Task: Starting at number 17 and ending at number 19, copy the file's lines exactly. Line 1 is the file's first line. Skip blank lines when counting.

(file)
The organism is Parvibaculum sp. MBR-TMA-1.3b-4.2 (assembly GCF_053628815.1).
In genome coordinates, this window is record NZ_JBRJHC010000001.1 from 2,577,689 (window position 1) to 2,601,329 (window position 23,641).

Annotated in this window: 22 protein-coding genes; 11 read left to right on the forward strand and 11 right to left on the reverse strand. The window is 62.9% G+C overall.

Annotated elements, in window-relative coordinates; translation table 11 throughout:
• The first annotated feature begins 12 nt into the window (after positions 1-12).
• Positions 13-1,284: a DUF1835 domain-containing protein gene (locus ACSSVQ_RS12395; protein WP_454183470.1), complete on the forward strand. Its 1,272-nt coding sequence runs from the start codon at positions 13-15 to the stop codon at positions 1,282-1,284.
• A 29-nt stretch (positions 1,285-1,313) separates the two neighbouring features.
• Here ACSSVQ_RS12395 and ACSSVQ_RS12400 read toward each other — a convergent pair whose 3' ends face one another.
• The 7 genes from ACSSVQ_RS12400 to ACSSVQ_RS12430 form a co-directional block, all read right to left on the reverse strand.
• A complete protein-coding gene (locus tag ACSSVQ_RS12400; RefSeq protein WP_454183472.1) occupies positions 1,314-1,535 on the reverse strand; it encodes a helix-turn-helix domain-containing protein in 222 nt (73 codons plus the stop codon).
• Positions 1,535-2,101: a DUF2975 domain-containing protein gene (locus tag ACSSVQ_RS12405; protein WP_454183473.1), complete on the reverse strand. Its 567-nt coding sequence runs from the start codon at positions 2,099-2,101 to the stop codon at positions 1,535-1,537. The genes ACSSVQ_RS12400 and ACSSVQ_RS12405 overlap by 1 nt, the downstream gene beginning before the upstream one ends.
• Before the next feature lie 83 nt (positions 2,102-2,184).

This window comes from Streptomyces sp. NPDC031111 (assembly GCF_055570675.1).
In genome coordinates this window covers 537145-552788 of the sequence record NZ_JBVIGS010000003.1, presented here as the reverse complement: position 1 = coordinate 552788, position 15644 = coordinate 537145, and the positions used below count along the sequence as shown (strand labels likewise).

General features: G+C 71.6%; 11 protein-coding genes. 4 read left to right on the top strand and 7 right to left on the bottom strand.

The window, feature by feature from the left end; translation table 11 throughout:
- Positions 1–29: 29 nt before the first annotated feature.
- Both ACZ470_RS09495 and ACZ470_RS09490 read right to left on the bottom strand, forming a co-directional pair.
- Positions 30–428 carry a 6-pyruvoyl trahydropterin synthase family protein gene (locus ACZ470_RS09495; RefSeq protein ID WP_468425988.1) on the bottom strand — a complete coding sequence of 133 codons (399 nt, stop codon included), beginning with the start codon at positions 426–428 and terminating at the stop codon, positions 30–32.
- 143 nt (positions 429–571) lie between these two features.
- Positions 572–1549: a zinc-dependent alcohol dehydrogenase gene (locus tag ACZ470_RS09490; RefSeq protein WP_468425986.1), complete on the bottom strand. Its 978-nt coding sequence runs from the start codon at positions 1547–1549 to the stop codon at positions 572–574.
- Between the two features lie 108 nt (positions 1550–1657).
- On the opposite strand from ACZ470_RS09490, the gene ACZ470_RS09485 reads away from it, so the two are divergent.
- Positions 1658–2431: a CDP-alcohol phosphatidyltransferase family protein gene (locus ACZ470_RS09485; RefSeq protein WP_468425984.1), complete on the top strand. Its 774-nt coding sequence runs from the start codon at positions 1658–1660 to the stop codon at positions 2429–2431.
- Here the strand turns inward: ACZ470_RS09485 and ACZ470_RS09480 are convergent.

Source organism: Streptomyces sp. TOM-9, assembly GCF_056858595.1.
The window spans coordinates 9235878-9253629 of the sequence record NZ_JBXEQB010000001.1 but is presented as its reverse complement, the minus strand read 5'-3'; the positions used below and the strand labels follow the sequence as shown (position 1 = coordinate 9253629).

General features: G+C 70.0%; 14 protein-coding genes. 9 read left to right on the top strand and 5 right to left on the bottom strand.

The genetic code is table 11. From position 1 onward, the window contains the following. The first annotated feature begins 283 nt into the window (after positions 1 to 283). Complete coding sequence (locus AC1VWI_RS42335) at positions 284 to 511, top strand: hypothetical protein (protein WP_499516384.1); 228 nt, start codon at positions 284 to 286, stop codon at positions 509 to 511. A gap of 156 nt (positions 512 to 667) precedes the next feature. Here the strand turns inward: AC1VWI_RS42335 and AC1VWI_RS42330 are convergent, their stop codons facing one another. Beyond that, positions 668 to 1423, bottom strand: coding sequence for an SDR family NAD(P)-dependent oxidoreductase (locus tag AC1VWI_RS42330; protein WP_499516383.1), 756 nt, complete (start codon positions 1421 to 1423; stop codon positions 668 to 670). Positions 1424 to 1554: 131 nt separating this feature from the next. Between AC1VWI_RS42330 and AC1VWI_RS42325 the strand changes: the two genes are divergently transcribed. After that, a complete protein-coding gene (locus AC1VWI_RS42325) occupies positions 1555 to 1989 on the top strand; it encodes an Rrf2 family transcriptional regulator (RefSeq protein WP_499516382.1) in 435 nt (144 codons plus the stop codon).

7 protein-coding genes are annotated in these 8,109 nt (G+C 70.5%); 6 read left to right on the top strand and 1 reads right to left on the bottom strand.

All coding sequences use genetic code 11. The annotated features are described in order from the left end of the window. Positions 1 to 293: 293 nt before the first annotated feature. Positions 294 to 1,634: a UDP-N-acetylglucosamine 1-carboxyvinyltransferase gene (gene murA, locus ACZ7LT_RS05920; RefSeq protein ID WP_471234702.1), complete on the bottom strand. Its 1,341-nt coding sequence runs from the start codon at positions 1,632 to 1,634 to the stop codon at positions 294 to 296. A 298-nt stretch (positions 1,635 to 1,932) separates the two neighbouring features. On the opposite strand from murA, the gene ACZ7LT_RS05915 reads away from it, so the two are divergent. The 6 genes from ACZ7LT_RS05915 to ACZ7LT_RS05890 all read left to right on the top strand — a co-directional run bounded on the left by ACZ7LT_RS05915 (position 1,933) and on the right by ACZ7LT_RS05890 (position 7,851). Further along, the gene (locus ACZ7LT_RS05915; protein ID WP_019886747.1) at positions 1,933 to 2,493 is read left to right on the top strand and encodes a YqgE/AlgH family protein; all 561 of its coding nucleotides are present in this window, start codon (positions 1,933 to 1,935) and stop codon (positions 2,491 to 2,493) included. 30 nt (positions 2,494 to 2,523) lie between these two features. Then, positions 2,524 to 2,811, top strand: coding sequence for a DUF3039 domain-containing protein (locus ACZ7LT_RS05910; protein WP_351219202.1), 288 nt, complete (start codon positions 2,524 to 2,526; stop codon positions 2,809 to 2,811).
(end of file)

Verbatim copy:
- Positions 1–29: 29 nt before the first annotated feature.
- Both ACZ470_RS09495 and ACZ470_RS09490 read right to left on the bottom strand, forming a co-directional pair.
- Positions 30–428 carry a 6-pyruvoyl trahydropterin synthase family protein gene (locus ACZ470_RS09495; RefSeq protein ID WP_468425988.1) on the bottom strand — a complete coding sequence of 133 codons (399 nt, stop codon included), beginning with the start codon at positions 426–428 and terminating at the stop codon, positions 30–32.